By Sal Ruibal
Because I write about bikes in a magazine called Bike, people think I actually know a lot about bikes. Truth is, I know a lot about writing about bikes. There’s a big difference.
Take the issue of 29er mountain bikes. The most-asked question I get is, “Spare change, bro?” The second most-asked is, “What’s the deal with these 29ers?”
A friend who is the market for a new bike [No, I won’t send your bike company his contact info] went to a well-known local bike shop looking for a dual-suspension mountain bike. He had heard of 29ers, but was shocked to find this store had just a few 26” bikes but a large herd of fancy carbon and alloy 29ers stomping and snorting like it was the paddock at Churchill Downs.
The salesperson told my friend that no one wanted 26ers because 29ers were the thing all the cool kids were buying. [Time out: You bike folk may find it hard to believe that in 2012 there are people who don’t know what a 29er or 26er refers to.]
I will dispense with footnotes about 700c and 650b and who invented or stole the idea of mountain bikes.
The real truth is that 40 years ago, Martians left mountain bikes in Marin County as a gift to humankind and since then the 26-inch wheel has been the ‘standard’ mountain-bike wheel size. A few years ago, Jupiter sent down 29-inch mountain-bike wheels in an attempt to prevent a Martian takeover of Earth.
Road cyclists have been using the larger size wheel since Pluto was a planet, but with typical Plutonian black humor they made the tires really skinny and hard.
In Europe, where everything is much better but a lot more expensive, they call the big wheel off-road bikes 28ers just to piss us off. The little ones they call ‘VTTs’, which is short for ‘very tiny tires’.
Are 29ers better? Yes, in the same way that 10 bottles of beer are better than six bottles of beer. A 4-inch-thick log seems smaller to a 29-inch wheel than to a 26-inch wheel. For another analogy, ask your sister-wives or girlfriend or boyfriend or all three.
The best reason for having 29er mountain bikes is that your neighborhood bike shop can now sell more bikes to the same group of customers, especially those cheap bastards who come in twice a week to yak about bikes and never buy a damn thing or bring any beer. You know who you are.
There was a time in bike history when 29-inch (or 700c or 28-inch) bikes ruled the world of dirt. In the early days of the Tour de France—way back in 1903—riders rode about the same distance they do now, but in just six stages instead of the 20+ stages in modern times. Stages began and ended in the middle of the night, which is a lot like watching Versus or whatever they call the Bob Roll Channel now.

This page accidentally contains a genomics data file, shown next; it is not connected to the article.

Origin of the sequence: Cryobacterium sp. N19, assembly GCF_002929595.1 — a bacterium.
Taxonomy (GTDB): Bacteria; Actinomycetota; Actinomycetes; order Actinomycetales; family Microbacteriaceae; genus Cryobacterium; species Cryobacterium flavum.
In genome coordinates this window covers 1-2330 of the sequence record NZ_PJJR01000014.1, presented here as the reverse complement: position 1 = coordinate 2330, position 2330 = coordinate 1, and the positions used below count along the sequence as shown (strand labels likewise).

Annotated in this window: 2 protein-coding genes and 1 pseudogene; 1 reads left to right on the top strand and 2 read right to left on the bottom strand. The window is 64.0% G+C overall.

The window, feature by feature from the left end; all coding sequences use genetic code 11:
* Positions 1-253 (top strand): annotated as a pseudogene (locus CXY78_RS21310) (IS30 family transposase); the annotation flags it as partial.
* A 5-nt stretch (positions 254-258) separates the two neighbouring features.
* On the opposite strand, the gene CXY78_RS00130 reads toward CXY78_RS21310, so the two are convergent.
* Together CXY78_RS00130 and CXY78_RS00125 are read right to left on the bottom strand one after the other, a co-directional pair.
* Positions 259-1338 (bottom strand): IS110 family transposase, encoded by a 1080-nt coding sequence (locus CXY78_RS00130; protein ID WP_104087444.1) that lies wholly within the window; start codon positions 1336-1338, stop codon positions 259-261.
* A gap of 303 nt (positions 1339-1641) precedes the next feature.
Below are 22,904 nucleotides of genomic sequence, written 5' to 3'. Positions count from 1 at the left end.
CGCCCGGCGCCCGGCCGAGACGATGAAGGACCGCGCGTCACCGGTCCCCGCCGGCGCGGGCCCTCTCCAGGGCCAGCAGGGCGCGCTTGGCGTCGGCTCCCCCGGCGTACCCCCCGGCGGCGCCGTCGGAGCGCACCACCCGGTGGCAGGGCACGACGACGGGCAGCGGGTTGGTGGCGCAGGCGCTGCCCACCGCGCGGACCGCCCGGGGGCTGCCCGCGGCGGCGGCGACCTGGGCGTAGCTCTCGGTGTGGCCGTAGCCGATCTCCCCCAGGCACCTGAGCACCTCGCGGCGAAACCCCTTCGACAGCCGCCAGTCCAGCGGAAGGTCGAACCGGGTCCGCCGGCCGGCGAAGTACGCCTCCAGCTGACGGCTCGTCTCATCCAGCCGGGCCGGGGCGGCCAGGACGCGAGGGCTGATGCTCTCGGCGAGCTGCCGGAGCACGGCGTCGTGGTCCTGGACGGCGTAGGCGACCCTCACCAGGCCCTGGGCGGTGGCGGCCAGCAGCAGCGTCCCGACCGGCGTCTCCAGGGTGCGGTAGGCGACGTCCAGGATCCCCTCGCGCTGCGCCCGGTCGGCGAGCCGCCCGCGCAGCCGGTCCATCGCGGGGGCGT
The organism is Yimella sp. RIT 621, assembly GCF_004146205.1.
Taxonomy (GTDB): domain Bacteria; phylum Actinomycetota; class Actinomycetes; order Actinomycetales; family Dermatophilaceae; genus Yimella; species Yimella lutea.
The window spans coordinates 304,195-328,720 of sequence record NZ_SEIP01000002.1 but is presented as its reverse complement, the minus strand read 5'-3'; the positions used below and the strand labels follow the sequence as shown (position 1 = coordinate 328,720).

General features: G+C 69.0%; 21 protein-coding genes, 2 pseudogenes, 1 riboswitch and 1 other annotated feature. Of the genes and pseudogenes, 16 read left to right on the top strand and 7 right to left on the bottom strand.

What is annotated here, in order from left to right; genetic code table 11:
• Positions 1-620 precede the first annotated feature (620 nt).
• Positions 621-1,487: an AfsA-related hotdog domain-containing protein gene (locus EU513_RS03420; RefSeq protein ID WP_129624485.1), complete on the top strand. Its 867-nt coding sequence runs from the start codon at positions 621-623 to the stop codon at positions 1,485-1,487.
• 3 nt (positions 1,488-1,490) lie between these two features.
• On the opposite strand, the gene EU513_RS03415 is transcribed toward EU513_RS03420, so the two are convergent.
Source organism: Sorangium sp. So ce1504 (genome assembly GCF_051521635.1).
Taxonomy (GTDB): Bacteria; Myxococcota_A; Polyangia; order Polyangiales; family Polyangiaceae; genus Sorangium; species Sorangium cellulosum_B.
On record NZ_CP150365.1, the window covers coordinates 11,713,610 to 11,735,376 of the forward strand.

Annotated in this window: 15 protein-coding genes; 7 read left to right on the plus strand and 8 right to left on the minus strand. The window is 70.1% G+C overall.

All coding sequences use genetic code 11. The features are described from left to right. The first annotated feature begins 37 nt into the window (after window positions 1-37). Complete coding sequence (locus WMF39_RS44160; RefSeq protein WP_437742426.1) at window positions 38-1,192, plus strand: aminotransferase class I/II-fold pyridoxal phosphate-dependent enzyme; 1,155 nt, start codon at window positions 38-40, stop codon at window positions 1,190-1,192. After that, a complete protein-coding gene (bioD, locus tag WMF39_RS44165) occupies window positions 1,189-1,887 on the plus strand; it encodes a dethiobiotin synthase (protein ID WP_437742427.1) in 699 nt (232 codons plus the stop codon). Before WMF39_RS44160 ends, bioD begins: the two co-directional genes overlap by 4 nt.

Those tough bastards rode heavy steel bikes with slack geometry and, in the beginning, just one damn gear. They did the sprints, the roleurs, the Alps, the Massif Central, the Galibier and Tourmalet and the Rapha shop all on the same bikes. And they smoked cigarettes all the time under the assumption that smoking increased their lung capacity. Tobacco and drug companies haven’t changed much since.
On the positive side, they could pull into any bar or café along the route and charge their meals and drinks to the Tour organizers. That lasted until the bike journalists glommed on and drank the bars dry.
And, like modern-day mountain-bike racers, they had to be self-sufficient and accept no outside assistance. One poor bastard walked down a mountain to find a blacksmith shop where he could make repairs to his broken fork. He did just that, but was kicked out of the race because the blacksmith’s grandson worked the bellows that fanned the hot fire. And Contador got the boot for eating bad beef, sheesh.
They finally got modern and got multiple gears, which they changed by lifting the chain onto the next sprocket with their fingers—while riding. There were a lot of guys nicknamed ‘Shorty’ back in those days. That was real ‘index’ shifting.
The roads were crappy by today’s Paris-Roubaix standards and the mountain stages were almost all dirt, which could appear as mud, dust, brown snow, sheep dung or a combination of all four.
These were the true hard-asses of cycling, especially since they rode on those damn Brooks saddles. Assassins!
They did all that on big wheels, pretty close to today’s 29ers. If they could do it, you could do it. Nah, there’s no way you could do it. But if you got one of the new carbon 650b bikes….
Sal Ruibal learned how to ride a mountain bike from Ned Overend in 1998 and it’s been downhill ever since. A reporter and editor at USA Today from 1987 to 2010, he was the first mainstream sportswriter to cover mountain biking as a legitimate sport. In 2007, Sal was inducted into the Mountain Bike Hall of Fame. A frequent rider and sporadic racer, he placed fifth in Masters 45+ category at the 2002 24-Hour Solo World Championships thanks to a blizzard that eliminated most of the field. He joined up with Bike and Paved in 2010 and hasn’t looked back except when the police are following him. He was born in Colorado but lives in Virginia.